Firas ‘Imad Sadeq al-Dulaimi: age unknown, living in the al-Sha’ab district of Baghdad, one of three detainees referred to the Central Criminal Court on August 18, 2004, accused of involvement in several crimes involving theft, abduction, and murder.  Criminal Intelligence Directorate personnel arrested him on June 23, 2004, and held him for eight weeks before his referral to an investigative judge.  When Human Rights Watch saw him on August 18, Firas was in poor physical condition: he was limping as a result of an apparent injury to his left foot, his left arm was in a makeshift sling, and on the outer side of his upper left arm there were clear and reddish lacerations which appeared very recent.  He appeared to have difficulty in focusing and to be in obvious pain.

Upon questioning during his investigative hearing, which Human Rights Watch attended, Firas admitted to involvement in the abduction of two individuals for which a ransom of 1,150,000 Iraqi dinars was demanded and obtained.  He denied other charges leveled against him.  When asked about his injuries, he told the judge that he had sustained the injuries to his left arm (broken bones and a wound on the upper arm) when his car overturned as he was being chased by police on the day of his arrest.  He said that while in detention, he received no medical treatment for his broken arm, and that police beat him with a wooden stick on the wound sustained to his upper left arm while interrogating him.  Additionally, he said they had beaten him on his left foot where he had had an operation in the past, causing him to limp from the pain.

The investigative judge hearing the case ordered that Firas be referred for medical examination to verify the torture allegations he had made.  At the Medico-Legal Institute, where such referrals are usually made, Human Rights Watch found no records indicating that detaining officials had implemented the judge’s referral order in the four weeks following Firas’s appearance in court on August 18.

Case 3

Khalid Muhammad ‘Atiyya ‘Abbas al-Budairi: a thirty-six-year-old father of two from Baghdad who was accused of having stolen a large amount of money from the Central Bank of Iraq following the fall of the Saddam Hussein government.  He told Human Rights Watch that he had been arrested three times on the same charge, and was held in U.S. custody on one of those occasions.  His last arrest took place on August 20, 2004, when police held him at the Major Crimes Directorate in al-Rusafa.  He told Human Rights Watch:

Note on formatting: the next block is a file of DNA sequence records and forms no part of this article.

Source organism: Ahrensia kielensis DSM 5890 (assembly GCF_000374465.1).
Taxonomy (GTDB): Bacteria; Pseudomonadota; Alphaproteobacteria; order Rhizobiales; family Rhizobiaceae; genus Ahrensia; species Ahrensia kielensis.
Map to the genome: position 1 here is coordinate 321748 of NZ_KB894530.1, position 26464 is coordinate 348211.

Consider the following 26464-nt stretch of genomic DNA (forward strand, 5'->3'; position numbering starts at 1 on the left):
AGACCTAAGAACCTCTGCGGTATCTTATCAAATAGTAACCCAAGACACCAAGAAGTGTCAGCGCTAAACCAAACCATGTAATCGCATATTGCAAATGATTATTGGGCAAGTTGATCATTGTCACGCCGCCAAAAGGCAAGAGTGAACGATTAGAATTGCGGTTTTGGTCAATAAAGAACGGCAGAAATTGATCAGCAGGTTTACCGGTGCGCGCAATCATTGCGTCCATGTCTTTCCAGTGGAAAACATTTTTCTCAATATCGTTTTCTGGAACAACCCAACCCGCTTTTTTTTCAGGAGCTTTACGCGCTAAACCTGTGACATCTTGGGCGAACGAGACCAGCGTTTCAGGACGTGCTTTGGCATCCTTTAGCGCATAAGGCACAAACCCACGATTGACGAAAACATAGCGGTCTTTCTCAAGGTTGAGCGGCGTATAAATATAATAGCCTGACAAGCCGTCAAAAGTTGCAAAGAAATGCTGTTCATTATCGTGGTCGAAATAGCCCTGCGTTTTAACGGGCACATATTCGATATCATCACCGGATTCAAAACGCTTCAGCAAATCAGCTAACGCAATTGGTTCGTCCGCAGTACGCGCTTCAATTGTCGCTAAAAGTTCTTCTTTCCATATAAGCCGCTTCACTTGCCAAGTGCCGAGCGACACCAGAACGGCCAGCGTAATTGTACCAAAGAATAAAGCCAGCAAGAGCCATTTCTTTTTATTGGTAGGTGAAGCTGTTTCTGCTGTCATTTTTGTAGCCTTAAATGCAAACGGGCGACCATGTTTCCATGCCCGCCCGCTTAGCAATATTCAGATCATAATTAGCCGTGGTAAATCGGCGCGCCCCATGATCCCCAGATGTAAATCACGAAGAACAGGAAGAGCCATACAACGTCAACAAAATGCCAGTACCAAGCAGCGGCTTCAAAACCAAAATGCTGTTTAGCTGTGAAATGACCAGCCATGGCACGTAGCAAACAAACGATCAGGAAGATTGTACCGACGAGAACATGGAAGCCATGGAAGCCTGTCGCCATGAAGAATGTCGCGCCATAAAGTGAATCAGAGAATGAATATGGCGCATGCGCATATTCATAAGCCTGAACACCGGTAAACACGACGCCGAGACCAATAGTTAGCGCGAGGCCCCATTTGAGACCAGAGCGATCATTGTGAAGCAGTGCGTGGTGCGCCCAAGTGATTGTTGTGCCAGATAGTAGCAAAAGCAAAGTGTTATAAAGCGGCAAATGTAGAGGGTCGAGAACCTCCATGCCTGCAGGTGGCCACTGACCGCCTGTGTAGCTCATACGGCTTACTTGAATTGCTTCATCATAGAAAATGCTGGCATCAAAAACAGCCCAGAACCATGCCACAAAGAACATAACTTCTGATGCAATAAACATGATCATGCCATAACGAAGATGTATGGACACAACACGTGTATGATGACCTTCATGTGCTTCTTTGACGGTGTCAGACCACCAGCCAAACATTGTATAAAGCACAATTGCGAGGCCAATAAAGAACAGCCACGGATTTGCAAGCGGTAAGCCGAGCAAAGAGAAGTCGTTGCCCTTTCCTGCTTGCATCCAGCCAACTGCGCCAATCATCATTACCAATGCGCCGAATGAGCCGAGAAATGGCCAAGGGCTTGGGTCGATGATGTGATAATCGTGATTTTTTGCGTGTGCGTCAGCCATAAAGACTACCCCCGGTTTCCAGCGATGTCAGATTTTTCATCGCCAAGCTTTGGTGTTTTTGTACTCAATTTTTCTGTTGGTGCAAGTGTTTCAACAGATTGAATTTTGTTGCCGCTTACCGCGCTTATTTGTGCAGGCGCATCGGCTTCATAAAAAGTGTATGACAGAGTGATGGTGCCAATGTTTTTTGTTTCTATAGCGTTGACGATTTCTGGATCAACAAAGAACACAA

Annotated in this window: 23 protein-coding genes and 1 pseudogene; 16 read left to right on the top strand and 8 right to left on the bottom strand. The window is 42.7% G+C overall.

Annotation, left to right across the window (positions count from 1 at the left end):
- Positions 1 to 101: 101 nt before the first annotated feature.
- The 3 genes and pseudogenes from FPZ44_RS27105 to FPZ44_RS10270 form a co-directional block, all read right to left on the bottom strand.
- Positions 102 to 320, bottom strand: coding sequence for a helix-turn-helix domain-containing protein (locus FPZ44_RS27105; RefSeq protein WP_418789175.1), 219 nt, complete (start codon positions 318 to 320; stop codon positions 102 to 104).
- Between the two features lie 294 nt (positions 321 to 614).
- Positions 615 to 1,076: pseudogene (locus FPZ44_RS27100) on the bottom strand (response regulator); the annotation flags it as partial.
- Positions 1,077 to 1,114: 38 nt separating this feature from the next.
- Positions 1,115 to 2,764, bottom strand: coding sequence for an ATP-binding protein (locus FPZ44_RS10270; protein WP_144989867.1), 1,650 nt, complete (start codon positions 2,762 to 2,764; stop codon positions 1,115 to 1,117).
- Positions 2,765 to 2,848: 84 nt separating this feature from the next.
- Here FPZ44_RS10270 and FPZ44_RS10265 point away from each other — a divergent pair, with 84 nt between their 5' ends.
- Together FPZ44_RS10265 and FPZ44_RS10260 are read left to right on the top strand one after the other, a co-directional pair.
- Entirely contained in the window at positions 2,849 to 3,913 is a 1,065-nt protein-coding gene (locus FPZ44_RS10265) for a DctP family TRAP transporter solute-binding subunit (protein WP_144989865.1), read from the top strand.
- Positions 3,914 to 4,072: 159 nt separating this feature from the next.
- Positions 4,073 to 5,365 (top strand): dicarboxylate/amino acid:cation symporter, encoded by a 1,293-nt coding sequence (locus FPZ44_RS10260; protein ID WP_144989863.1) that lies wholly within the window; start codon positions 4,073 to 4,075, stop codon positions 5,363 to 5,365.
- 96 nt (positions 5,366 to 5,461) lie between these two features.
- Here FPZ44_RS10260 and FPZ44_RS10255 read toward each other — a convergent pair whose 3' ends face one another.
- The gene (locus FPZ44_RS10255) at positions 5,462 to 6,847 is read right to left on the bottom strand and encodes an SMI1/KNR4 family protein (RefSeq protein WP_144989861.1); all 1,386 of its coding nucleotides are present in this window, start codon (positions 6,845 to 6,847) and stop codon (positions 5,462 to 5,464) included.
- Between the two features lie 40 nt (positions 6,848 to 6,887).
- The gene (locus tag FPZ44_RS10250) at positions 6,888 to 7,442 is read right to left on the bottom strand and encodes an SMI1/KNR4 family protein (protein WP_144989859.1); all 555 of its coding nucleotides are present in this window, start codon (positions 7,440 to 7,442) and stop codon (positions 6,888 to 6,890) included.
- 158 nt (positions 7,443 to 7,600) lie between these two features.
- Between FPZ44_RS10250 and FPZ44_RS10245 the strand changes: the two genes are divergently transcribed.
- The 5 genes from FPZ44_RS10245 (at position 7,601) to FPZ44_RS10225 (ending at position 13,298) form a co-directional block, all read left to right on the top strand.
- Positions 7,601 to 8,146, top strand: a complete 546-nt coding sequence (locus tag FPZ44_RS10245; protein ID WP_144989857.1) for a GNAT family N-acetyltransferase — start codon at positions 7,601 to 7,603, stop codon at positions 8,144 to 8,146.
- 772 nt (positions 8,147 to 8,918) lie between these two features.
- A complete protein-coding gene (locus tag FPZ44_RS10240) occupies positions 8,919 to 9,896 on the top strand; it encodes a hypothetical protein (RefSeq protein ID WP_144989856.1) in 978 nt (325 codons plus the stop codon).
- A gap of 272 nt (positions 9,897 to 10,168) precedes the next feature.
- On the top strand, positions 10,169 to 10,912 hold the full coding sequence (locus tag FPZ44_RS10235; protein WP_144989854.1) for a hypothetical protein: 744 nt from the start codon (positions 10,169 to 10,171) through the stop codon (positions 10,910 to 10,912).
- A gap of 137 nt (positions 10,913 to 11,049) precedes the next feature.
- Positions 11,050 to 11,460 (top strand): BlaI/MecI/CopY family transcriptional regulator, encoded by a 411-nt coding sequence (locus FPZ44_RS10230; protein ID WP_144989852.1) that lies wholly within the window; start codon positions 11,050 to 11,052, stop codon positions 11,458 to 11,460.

I was arrested on the basis of information from a secret informant.  They took me at lunchtime, just before noon prayers, from a car park in the al-Iskan district.  There were eight of them, dressed in plainclothes and driving two civilian cars.  They tied my hands and blindfolded me, and pointed a weapon at me to force me to get into the car.  Once we arrived at the Major Crimes [Directorate], I was hit hard across my back without even being asked a single question.  Then I was put in a small room with over fifty people in it.  It was so crowded that it was difficult to breathe.  Later that afternoon, I was taken to another room where Captain [name withheld] accused me of having stolen from the bank 1,300,000,000 dinars.  I replied that if I had that kind of money I wouldn’t have stayed in Iraq.  He left the room, and suddenly I was being beaten from all directions.  They used a metal pipe on my back and the marks are still there…

They left my hands bound with metal handcuffs for two days.  Then they took me to another room where there were about seventy-five or eighty detainees.  There was no room even to squat.  Everyone seemed to have lice.  On the third day, I was interrogated again.  This time they untied my hands and removed the blindfolds.  The captain said, “We have intelligence on you, but if you don’t talk we won’t let you go.”  He threatened me with electric shocks, and said he would bring my parents and torture them in front of me.  So I was obliged to agree, and signed a statement confessing to having stolen a lesser amount of 350 million dinars.133

Khalid also told Human Rights Watch that police had arrested his two brothers, Ra’ed, aged thirty, and Ra’ad, aged twenty-six, five months earlier in the same bank theft case.  Police tortured both while they were held at the Balat al-Shuhada’ police station, which he said he learned about after their mother visited them there.  Human Rights Watch independently interviewed Ra’ed some six weeks later during a visit to al-Karrada Criminal Court (see Appendix, Case D).

Case 4

Muhammad Hassan al-Sayyid Mulla Hassan: a forty-one-year-old Kurd from Sulaimaniyya who was arrested on August 20 or 21, 2004, by personnel of the Directorate of Ministry Security and Welfare.  He was among seven people arrested in a raid on a hotel in the al-Bataween district of Baghdad, five of them guests and the other two employees.  He told Human Rights Watch when referred to court one week later that he had come down to Baghdad from Sulaimaniyya for an operation on his leg, and which he had not yet undergone when he was arrested.  According to his account: